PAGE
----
Resident Evil: Vendetta - 4K Ultra HD Blu-ray
- Street Date:
- July 18th, 2017
- Reviewed by:
- Matthew Hartman
- Review Date: 1
- July 17th, 2017
- Movie Release Year:
- 97 Minutes
- MPAA Rating:
- Release Country
- United States
Portions of this review appear in our coverage of Resident Evil: Vendetta on Blu-ray, also written by Matthew Hartman. Both reviews feature the same Movie Itself, Audio, & Special Features sections, while Vital Disc Stats, Video, and Final Thoughts are unique to each.
The Movie Itself: Our Reviewer's Take
It's a weird occurrence to have two tangent film series launch outward from a single franchise. I don't mean in terms of the modern shared universes that Hollywood is running and gunning into theaters. I mean in terms of having two series of films running parallel to each other without coexisting. The Resident Evil franchise, with its hyperkinetic live action films from Paul W.S. Anderson that recently wrapped up with Resident Evil: The Final Chapter, also enjoys a series of direct to video CGI animated movies. Somehow, these two series have remained successful without cannibalizing each other. The animated adventures of humans versus diabolical corporations unleashing the undead continues with Resident Evil: Vendetta. While being a better film than what's come from its live action counterparts in recent years, this animated series is starting to show signs of story fatigue.
The Umbrella Corporation may have been destroyed, but the technology to reanimate the dead into bioweapons continues to be a profitable venture (how?). International arms dealer Glenn Arias (voiced by John DeMita) has capitalized on these illegal but highly lucrative weapons. After a drone strike fails to kill him but instead wipes out his entire family, Arias isn't in the game for profit - but for revenge. With a new means to spread the virus and actually control the hoards of undead zombies and grotesque monsters, it's up to the brilliant biochemist Rebecca Chambers (voiced by Erin Cahill), BSAA operative Chris Redfield (voiced by Kevin Dorman), and former Raccoon City police officer Leon Kennedy (voiced by Matthew Mercer) to find a cure and stop the total annihilation of New York City.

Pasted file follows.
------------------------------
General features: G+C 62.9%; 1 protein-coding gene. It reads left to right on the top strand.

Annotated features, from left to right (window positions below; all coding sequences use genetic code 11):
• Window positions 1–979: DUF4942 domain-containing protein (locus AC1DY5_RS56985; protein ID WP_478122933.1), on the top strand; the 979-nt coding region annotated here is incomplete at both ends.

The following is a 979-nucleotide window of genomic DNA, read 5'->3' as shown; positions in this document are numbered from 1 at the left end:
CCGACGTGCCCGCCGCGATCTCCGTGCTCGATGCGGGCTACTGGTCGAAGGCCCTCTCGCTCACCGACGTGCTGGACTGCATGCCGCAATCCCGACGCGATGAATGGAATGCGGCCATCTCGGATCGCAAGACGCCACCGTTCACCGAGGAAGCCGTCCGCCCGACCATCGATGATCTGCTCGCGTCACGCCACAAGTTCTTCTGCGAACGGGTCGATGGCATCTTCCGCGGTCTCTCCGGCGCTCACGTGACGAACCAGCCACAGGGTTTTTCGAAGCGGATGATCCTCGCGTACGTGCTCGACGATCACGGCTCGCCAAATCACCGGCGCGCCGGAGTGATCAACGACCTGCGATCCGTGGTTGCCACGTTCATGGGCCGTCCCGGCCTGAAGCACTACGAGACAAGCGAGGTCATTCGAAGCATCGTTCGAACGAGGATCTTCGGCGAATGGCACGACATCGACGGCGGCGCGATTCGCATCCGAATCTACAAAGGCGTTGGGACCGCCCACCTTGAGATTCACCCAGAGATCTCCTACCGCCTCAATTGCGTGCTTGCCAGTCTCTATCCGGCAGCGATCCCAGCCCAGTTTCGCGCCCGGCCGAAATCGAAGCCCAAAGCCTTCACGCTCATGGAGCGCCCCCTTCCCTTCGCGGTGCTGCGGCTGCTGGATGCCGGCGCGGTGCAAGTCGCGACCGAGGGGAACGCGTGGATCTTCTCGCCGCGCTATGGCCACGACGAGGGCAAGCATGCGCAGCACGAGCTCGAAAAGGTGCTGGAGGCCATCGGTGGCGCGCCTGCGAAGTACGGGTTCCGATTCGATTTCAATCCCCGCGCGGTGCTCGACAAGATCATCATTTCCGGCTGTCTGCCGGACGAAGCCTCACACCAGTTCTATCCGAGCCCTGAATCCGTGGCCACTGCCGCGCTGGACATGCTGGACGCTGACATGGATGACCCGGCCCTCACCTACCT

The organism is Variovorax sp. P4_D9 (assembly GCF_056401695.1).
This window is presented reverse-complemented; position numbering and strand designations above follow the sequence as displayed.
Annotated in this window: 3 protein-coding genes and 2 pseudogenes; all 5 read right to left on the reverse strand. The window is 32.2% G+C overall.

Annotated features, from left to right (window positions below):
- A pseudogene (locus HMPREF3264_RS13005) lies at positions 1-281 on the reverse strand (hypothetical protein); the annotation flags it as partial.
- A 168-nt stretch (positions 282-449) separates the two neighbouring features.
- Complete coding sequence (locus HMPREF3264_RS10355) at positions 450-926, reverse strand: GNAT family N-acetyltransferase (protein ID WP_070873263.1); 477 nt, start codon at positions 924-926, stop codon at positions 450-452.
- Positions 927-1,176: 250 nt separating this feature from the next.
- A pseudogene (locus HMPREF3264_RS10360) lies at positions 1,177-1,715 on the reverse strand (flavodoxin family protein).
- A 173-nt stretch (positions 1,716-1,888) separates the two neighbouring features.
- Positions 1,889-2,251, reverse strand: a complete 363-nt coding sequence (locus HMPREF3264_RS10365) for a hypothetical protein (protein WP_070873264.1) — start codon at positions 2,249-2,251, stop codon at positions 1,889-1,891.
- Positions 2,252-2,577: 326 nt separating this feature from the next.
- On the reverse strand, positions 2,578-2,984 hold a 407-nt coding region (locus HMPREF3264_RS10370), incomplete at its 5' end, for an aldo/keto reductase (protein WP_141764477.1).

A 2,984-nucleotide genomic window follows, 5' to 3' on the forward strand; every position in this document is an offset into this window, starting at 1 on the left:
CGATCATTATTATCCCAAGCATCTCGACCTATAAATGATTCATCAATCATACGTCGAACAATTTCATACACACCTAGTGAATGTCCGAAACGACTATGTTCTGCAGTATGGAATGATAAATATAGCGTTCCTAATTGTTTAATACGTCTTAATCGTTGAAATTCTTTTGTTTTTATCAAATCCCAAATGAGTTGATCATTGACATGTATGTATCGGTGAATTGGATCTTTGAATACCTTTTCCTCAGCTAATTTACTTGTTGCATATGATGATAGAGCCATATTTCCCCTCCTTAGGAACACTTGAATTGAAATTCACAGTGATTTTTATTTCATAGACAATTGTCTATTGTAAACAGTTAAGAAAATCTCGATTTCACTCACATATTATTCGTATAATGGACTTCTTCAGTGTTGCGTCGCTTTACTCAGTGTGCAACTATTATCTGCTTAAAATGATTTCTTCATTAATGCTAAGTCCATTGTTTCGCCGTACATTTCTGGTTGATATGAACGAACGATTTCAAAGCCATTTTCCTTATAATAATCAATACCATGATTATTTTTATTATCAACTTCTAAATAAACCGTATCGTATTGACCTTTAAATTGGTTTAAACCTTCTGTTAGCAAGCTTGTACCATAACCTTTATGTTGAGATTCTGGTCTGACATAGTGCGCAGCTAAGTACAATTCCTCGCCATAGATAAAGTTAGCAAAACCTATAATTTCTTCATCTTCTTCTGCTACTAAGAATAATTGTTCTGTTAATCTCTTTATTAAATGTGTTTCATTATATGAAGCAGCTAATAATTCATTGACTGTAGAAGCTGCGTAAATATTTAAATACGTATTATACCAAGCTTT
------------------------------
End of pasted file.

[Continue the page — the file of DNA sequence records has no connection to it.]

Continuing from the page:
Where this animated series of Resident Evil adventures fall is somewhere along the lines of the story contained in the fourth, fifth, and sixth video games from Capcom. If you've seen Resident Evil: Degeneration or Resident Evil: Damnation, you already have the sense that these films play more like prolonged story scenes from the games without any accompanying gameplay. The animation is decent enough, the voice acting is still very stilted but in that charming way it always has been throughout the games. It gets the job done. Some good frights, some zombies, plenty of blood, guts, and bullets can be found in each of these flicks and Resident Evil: Vendetta provides more of the same while laying the ground work for some new adventures.
I enjoyed the plot line here quite a bit. Rather than the primary villain being some corporation with a very stupid idea for how to expand profit margins and appease shareholders, a singular enemy out for revenge against those who wronged him makes for a pretty fearsome foe. Given the universe this series resides, you can forgive the fact that he's also some sort of biochemical genius with expert kung-fu skills; he's at least motivated. Subsequently, our heroes' mission to stop his plot feels all the more urgent because they have a goal and a destination. It's honestly a bit of fresh air rather than the movies always being "the evil corporations out for profit" as the bad guy. After awhile, that plot device just starts to sound like you're stuck overhearing a conversation between two hipsters in the organic food aisle. I did enjoy the new thread this animated series struck out for, but at the same time, the action and character beats are starting to go a bit stale.